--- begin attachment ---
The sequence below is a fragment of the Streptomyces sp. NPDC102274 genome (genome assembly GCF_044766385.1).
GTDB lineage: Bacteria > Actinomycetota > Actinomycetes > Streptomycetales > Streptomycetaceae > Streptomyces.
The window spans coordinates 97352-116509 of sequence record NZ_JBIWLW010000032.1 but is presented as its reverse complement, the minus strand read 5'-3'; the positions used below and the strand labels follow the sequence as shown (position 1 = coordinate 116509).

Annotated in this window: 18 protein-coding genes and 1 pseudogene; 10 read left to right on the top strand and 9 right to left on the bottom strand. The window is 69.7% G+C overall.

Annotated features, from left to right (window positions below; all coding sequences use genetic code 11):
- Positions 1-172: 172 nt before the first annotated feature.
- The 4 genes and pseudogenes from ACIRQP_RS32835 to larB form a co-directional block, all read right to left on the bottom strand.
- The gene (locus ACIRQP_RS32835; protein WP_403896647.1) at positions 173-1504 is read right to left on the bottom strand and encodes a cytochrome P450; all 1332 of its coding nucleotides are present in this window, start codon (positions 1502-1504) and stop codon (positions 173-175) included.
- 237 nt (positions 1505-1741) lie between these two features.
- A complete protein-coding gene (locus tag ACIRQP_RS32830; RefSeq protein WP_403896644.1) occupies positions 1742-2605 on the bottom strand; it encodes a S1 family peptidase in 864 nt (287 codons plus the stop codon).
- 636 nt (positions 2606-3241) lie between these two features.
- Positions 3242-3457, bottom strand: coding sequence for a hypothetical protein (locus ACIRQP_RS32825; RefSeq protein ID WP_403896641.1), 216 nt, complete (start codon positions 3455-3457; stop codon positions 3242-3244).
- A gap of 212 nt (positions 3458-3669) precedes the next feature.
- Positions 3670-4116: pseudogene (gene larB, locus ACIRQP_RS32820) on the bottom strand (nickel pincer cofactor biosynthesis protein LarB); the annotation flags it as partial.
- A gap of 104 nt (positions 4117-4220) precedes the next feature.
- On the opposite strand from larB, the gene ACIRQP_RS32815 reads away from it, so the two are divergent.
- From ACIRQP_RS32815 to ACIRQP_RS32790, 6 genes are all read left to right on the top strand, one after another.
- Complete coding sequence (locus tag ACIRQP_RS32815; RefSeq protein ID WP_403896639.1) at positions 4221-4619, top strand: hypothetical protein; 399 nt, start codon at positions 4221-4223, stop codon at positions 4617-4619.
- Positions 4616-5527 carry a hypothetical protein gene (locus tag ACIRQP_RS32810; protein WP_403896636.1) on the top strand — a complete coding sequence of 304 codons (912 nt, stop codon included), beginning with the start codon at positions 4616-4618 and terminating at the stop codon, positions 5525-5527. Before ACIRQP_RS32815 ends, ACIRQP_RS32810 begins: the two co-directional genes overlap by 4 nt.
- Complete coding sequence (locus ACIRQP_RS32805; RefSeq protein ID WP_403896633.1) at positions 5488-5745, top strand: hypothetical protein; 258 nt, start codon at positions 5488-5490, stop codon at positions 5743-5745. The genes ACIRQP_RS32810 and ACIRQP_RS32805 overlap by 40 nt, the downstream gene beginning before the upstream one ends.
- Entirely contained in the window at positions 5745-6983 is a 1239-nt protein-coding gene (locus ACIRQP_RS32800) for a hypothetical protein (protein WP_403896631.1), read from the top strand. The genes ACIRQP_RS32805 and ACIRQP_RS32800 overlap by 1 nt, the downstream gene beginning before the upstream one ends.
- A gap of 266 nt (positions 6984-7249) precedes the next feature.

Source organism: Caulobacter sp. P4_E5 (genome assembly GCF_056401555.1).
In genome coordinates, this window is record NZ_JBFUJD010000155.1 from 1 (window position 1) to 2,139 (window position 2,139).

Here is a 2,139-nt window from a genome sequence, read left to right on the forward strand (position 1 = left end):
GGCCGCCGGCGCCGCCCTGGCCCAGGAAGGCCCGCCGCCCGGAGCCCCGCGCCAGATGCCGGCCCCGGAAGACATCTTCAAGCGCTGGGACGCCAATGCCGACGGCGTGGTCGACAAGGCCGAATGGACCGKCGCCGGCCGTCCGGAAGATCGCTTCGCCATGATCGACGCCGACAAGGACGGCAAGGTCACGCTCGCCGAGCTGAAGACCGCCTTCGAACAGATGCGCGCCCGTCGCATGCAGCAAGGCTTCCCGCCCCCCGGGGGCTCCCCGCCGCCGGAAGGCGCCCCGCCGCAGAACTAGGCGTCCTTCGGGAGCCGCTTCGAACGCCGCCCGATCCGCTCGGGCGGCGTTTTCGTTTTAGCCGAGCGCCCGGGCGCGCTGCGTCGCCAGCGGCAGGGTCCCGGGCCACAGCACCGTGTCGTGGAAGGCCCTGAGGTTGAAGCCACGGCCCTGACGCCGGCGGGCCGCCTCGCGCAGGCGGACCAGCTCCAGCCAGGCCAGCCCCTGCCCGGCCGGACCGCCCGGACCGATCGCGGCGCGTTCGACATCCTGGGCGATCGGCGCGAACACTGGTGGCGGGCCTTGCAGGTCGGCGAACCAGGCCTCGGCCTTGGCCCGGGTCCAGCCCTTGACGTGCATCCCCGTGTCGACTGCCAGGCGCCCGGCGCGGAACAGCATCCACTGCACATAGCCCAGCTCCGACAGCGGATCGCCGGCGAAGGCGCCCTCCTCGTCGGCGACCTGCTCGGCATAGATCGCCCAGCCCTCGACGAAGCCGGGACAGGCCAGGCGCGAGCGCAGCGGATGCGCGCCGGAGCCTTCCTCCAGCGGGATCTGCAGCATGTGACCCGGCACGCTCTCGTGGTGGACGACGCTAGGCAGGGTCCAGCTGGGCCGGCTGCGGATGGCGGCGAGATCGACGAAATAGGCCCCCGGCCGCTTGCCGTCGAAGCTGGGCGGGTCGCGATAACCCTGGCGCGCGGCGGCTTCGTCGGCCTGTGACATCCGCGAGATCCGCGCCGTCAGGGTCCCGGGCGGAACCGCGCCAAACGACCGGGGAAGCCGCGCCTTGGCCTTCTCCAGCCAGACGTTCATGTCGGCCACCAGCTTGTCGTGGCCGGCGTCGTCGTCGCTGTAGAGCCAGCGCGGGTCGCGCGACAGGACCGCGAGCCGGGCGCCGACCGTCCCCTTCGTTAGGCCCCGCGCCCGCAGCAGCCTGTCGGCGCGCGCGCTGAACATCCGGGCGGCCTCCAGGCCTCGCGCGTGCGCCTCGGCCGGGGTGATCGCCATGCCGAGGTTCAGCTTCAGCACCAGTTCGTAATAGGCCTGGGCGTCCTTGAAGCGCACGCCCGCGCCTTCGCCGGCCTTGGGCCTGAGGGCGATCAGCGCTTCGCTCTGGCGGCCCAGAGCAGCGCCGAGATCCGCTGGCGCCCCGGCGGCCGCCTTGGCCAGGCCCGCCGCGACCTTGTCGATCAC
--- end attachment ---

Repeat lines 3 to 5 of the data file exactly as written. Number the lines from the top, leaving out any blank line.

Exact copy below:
The window spans coordinates 97352-116509 of sequence record NZ_JBIWLW010000032.1 but is presented as its reverse complement, the minus strand read 5'-3'; the positions used below and the strand labels follow the sequence as shown (position 1 = coordinate 116509).

Annotated in this window: 18 protein-coding genes and 1 pseudogene; 10 read left to right on the top strand and 9 right to left on the bottom strand. The window is 69.7% G+C overall.

Annotated features, from left to right (window positions below; all coding sequences use genetic code 11):